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‘Jordan’s first nuclear reactor to start operations by 2025’

By JT - Mar 19,2016 - Last updated at Mar 19,2016

AMMAN — Jordan’s first nuclear reactor is expected to start operating in 2024 or 2025, generating 1,000 megawatts (MW) of electricity, Jordan Nuclear Power Company (JNPC) Director General Ahmad Hiasat said on Saturday.

JNPC and the Jordan Atomic Energy Commission (JAEC) are currently cooperating with an international institution to prepare a detailed study on the location — in the Qusayr Amra region near Azraq some 60 kilometres east of Amman — and the environmental impact of the nuclear station, Hiasat added.

He expected the total cost of the project, consisting of two reactors, to stand at around JD7 billion, with a total capacity of 2,000MW, the Jordan News Agency, Petra, reported.

In October 2013, Jordan contracted Russia’s Rosatom to build the Kingdom’s two first nuclear reactors.

Results of international studies and standards identified Amra area as the best location to carry out detailed studies and start implementing the project after receiving the necessary licences from the Energy and Minerals Regulatory Commission, Hiasat added.

The project will be implemented over two phases: the first one, which will last for two years, includes completing financing agreements, carrying out detailed studies on the location, studying environmental effects, insuring water provision and studying the economic cost, he said.

The phase also includes studies on the national power grid and the possibility of exporting electricity to neighbouring countries, before the government can make its decision to go ahead based on the findings, Hiasat explained.

The second phase consists of building the station, developing infrastructure, providing cooling water and fuel administration, the director general told Petra.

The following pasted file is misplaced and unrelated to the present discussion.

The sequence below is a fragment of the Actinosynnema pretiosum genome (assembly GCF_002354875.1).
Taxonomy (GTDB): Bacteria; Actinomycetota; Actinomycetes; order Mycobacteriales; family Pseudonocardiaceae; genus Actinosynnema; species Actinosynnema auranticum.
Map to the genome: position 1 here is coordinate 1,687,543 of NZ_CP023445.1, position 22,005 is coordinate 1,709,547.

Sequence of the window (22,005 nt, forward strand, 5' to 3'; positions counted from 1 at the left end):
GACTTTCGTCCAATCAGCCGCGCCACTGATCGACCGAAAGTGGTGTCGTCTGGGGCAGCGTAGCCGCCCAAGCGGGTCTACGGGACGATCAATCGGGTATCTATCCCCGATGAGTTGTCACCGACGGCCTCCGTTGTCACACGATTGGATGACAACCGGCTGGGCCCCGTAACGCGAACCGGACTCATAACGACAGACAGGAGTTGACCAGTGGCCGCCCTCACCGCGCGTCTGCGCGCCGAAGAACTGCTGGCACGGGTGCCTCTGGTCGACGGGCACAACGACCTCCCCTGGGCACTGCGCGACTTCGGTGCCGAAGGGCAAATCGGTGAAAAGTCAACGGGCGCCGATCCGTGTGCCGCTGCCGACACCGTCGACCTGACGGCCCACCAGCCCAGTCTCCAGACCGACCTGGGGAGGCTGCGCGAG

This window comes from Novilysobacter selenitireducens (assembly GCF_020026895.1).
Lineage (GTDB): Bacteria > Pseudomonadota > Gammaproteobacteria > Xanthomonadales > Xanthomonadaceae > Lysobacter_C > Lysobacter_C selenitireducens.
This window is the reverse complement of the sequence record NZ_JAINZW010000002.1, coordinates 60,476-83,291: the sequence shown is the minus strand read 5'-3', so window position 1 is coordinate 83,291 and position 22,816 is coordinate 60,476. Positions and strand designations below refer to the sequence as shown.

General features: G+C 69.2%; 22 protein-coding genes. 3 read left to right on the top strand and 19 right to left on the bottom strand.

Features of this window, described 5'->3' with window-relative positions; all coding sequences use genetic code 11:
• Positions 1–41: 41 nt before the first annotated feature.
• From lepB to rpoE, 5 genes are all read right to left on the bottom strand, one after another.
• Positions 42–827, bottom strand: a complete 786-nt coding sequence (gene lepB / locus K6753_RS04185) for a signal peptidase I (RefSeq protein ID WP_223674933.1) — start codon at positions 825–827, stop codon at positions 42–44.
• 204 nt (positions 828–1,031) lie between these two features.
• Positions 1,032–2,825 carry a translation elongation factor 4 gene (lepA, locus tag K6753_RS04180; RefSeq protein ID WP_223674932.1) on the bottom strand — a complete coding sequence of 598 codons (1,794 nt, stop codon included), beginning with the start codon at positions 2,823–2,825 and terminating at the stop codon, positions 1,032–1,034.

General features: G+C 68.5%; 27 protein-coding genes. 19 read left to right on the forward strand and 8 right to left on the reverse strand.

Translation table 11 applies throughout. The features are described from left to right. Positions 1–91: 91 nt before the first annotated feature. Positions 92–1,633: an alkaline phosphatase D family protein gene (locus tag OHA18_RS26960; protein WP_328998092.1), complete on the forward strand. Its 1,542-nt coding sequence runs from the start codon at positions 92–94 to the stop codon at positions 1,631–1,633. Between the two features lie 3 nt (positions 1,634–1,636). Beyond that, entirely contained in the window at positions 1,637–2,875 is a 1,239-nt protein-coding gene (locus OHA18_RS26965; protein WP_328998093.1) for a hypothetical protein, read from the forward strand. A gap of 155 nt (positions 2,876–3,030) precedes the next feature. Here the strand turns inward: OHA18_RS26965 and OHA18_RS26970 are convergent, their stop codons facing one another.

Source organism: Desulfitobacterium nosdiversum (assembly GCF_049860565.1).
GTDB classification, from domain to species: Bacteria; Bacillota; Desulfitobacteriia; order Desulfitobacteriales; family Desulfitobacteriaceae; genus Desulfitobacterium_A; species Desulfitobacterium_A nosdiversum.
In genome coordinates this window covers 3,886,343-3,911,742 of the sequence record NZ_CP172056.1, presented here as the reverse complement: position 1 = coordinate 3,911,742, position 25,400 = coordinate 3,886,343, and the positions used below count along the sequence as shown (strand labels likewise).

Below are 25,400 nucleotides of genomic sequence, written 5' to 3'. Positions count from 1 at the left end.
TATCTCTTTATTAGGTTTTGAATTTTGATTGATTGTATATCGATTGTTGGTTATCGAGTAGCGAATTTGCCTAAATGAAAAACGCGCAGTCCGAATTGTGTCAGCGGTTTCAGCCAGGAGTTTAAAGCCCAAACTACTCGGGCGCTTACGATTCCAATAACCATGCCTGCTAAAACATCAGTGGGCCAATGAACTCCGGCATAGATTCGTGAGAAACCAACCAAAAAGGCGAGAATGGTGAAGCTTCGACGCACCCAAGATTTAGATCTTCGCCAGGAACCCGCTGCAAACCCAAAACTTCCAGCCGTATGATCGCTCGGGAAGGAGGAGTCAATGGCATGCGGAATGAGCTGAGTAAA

The government will own 50.1 per cent of the project, making the Jordanian side responsible for securing investments worth JD1 billion to own the majority share of the scheme, while Russia’s Rosatom will own 49.9 per cent of the project, he noted.

International standards stipulate that the population should not exceed 25,000 inhabitants within a span of 5km from the nuclear plant, 100,000 people within a 10km area, and 160,000 within a 32km area, the director general said.

In the Amra region, figures show there are around 700 people within a 5km radius and less than 60,000 residents within a 32km radius, according to international studies.

As for cooling the station, the facility will depend on treated water from As Samra Wastewater Treatment Plant, Hiasat said, noting that the project development agreement signed with the Russian company identified the highest needs for cooling water at 40 million cubic metres (mcm) annually for both reactors.

 

The Cabinet has agreed to allocate 30mcm from As Samra Plant and 15mcm from deep ground water for the plant.

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